CaltechTHESIS
  A Caltech Library Service

Multirate signal processing concepts in digital communications

Citation

Vrcelj, Bojan (2004) Multirate signal processing concepts in digital communications. Dissertation (Ph.D.), California Institute of Technology. http://resolver.caltech.edu/CaltechETD:etd-06252003-115639

Abstract

Multirate systems are building blocks commonly used in digital signal processing (DSP). Their function is to alter the rate of the discrete-time signals, by adding or deleting a portion of the signal samples. They are essential in various standard signal processing techniques such as signal analysis, denoising, compression and so forth. During the last decade, however, they have increasingly found applications in new and emerging areas of signal processing, as well as in several neighboring disciplines such as digital communications.

The main contribution of this thesis is aimed towards a better understanding of multirate systems and their use in modern communication systems. To this end, we first study a property of linear systems appearing in certain multirate structures. This property is called biorthogonal partnership and represents a terminology introduced recently to address a need for a descriptive term for such class of filters. In the thesis we especially focus on the extensions of this simple idea to the case of vector signals (MIMO biorthogonal partners) and to accommodate for nonintegral decimation ratios (fractional biorthogonal partners).

The main results developed here study the properties of biorthogonal partners, e.g., the conditions for the existence of stable and of finite impulse response (FIR) partners. In this context we develop the parameterization of FIR solutions, which makes the search for the best partner in a given application analytically tractable. This proves very useful in their central application, namely, channel equalization in digital communications with signal oversampling at the receiver. A good channel equalizer in this context is one that helps neutralize the distortion on the signal introduced by the channel propagation but not at the expense of amplifying the channel noise.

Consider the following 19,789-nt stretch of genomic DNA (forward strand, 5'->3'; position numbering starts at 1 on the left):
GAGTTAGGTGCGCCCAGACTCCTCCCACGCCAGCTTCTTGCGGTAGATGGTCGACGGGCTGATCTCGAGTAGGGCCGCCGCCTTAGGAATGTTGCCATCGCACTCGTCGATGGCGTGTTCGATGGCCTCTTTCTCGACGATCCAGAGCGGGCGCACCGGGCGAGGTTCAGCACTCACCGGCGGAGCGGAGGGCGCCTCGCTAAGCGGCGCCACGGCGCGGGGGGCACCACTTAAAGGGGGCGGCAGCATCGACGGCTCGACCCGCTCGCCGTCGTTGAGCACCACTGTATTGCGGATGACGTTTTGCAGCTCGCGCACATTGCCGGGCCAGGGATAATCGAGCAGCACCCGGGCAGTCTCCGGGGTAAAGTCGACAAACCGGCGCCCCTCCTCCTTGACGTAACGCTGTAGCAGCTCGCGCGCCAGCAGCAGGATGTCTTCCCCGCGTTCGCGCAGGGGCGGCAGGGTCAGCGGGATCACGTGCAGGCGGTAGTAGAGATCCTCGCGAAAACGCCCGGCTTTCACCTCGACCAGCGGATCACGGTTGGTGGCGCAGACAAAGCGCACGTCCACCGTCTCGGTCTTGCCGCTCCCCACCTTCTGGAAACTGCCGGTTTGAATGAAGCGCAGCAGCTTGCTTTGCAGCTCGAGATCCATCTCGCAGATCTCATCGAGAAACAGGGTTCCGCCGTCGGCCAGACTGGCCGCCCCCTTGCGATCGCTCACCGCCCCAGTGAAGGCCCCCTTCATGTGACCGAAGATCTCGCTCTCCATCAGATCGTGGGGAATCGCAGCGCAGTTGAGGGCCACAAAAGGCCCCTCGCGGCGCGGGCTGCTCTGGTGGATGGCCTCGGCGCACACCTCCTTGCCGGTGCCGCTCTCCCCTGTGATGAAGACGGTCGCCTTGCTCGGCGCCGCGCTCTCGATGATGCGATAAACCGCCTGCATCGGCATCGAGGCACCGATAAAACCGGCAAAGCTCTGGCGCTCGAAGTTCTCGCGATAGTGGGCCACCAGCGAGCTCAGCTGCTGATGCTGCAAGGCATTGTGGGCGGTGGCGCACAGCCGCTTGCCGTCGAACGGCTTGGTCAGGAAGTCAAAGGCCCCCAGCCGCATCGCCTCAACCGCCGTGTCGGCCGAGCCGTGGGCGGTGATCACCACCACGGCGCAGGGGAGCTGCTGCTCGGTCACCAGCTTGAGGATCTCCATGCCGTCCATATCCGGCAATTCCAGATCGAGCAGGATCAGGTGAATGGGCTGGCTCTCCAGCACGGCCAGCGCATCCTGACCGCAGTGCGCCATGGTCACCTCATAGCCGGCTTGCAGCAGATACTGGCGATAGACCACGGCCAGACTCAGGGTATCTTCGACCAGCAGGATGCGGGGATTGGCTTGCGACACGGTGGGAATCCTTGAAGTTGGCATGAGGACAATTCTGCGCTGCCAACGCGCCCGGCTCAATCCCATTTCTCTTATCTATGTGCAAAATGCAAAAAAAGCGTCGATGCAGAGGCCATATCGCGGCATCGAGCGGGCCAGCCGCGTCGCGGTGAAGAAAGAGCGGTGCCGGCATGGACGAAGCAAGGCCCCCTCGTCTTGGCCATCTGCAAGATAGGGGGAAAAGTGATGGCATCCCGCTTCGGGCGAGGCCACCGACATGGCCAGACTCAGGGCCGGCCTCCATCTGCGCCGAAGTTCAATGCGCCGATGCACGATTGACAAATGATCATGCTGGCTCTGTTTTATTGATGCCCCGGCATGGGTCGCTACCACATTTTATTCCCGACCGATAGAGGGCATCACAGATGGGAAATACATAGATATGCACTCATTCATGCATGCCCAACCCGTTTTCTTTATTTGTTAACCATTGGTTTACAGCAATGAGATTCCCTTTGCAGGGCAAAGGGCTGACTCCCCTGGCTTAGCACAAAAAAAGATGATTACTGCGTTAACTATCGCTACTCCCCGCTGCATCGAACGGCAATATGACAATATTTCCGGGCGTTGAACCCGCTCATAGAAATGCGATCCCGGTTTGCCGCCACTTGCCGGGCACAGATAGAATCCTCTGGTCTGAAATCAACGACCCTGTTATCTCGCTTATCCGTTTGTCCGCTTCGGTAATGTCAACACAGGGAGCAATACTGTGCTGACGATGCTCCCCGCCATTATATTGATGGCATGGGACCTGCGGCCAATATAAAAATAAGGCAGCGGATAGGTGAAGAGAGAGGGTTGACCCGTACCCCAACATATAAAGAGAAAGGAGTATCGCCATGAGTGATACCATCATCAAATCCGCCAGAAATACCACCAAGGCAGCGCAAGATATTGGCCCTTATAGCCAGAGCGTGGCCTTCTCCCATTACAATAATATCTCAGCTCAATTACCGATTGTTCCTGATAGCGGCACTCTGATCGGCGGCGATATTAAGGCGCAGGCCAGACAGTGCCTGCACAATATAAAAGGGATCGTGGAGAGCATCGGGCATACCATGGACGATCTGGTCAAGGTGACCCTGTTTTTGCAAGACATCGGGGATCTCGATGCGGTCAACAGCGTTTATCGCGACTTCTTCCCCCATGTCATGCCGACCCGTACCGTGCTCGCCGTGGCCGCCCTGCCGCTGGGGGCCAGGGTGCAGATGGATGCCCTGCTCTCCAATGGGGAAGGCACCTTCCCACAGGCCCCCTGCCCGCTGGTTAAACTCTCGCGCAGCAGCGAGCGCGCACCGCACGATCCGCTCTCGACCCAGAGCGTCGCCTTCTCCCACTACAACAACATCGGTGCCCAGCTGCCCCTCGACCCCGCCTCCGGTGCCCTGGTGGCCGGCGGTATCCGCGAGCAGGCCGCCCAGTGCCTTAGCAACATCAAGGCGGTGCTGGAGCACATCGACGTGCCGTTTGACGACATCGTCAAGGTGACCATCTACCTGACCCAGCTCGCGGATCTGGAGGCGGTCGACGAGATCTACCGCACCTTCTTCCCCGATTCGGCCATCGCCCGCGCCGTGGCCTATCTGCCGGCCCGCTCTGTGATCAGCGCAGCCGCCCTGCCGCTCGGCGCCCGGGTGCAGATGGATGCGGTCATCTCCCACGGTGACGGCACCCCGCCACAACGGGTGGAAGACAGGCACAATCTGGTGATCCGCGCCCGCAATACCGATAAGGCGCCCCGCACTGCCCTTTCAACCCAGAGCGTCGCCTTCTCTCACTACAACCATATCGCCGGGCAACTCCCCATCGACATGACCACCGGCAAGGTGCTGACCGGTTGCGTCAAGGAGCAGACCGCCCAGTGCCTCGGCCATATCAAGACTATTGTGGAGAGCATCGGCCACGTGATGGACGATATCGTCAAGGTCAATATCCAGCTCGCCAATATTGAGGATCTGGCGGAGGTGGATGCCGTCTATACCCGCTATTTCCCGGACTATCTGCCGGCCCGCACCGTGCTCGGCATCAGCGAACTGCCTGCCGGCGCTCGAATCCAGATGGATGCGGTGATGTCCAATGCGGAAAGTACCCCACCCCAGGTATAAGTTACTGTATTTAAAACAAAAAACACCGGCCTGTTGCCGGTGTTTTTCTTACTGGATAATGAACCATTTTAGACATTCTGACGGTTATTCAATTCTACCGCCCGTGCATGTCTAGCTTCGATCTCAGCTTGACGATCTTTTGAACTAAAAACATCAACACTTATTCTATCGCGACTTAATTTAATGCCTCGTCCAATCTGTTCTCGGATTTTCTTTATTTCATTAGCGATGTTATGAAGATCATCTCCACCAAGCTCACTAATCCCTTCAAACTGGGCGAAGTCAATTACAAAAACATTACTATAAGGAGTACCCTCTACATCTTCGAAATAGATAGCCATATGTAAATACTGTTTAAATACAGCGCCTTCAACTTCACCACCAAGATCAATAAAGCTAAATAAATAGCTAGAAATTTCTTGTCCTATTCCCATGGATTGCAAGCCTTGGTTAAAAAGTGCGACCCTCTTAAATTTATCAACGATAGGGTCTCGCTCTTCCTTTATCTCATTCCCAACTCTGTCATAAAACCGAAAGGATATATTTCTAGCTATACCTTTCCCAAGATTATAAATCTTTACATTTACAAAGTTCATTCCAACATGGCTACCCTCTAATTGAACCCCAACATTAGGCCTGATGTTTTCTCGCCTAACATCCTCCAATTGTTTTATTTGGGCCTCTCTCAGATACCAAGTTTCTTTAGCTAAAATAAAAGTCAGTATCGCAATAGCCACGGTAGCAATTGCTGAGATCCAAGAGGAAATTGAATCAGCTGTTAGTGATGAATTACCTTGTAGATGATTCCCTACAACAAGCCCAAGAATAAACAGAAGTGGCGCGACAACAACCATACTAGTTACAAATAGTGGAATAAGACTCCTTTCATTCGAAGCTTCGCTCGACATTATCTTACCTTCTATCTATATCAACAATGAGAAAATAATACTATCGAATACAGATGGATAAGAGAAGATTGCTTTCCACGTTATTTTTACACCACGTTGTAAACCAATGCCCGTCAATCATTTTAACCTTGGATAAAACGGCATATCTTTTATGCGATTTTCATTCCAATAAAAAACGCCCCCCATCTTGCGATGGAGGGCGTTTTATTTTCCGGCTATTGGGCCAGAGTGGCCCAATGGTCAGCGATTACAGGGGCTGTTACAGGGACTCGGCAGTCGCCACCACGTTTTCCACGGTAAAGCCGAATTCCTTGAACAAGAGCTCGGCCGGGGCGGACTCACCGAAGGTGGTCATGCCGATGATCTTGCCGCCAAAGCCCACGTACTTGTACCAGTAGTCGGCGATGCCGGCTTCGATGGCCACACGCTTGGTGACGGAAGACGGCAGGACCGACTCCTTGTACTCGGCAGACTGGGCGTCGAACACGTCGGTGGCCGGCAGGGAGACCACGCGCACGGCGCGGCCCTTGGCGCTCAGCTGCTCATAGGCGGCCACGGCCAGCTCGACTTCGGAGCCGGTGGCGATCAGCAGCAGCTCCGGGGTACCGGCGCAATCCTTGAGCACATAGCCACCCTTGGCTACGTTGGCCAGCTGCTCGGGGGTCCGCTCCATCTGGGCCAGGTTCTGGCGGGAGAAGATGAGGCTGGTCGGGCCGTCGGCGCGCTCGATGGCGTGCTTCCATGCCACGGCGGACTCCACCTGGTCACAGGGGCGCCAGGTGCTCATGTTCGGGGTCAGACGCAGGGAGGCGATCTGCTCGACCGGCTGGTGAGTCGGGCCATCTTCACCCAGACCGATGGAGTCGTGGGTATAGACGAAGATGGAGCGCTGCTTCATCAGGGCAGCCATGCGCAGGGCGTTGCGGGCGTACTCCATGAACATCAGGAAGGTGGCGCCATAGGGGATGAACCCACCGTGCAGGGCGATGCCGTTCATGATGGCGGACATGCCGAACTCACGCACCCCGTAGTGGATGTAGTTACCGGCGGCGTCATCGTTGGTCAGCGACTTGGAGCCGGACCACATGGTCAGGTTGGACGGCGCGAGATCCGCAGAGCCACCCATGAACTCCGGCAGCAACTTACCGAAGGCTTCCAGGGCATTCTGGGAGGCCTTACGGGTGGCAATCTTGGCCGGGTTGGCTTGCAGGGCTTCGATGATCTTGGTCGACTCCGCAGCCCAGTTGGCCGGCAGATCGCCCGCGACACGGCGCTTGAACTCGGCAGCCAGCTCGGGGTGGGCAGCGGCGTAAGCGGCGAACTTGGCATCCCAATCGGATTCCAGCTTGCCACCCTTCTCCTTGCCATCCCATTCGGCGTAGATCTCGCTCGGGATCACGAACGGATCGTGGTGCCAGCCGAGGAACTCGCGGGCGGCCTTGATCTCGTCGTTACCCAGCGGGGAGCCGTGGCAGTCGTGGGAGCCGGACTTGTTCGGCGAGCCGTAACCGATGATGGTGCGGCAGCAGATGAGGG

In the second part of the thesis, we focus on another class of multirate systems, used at the transmitter side in order to introduce redundancy in the data stream. This redundancy generally serves to facilitate the equalization process by forcing certain structure on the transmitted signal. We first consider the transmission systems that introduce the redundancy in the form of a cyclic prefix. The examples of such systems include the discrete multitone (DMT) and the orthogonal frequency division multiplexing (OFDM) systems. We study the signal precoding in such systems, aimed at improving the performance by minimizing the noise power at the receiver.

We also consider a different class of communication systems with signal redundancy, namely, the multiuser systems based on code division multiple access (CDMA). We specifically focus on the special class of CDMA systems called `a mutually orthogonal usercode receiver' (AMOUR). We show how to find the best equalizer from the class of zero-forcing solutions in such systems, and then increase the size of this class by employing alternative sampling strategies at the receiver.

Item Type:Thesis (Dissertation (Ph.D.))
Subject Keywords:biorthogonal partners; communications; equalization; multicarrier systems; multirate signal processing; multiuser systems; signal interpolation
Degree Grantor:California Institute of Technology
Division:Engineering and Applied Science
Major Option:Electrical Engineering
Thesis Availability:Public (worldwide access)
Research Advisor(s):
  • Vaidyanathan, P. P.
Thesis Committee:
  • Vaidyanathan, P. P. (chair)
  • Hassibi, Babak
  • Candes, Emmanuel J.
  • Mese, Murat
  • McEliece, Robert J.
Defense Date:11 June 2003
Author Email:bojan (AT) systems.caltech.edu
Record Number:CaltechETD:etd-06252003-115639
Persistent URL:http://resolver.caltech.edu/CaltechETD:etd-06252003-115639
Default Usage Policy:No commercial reproduction, distribution, display or performance rights in this work are provided.
ID Code:2719
Collection:CaltechTHESIS
Deposited By: Imported from ETD-db
Deposited On:09 Jul 2003
Last Modified:26 Dec 2012 02:53

Thesis Files

[img]
Preview
PDF (mythesis.pdf) - Final Version
See Usage Policy.

3771Kb

Repository Staff Only: item control page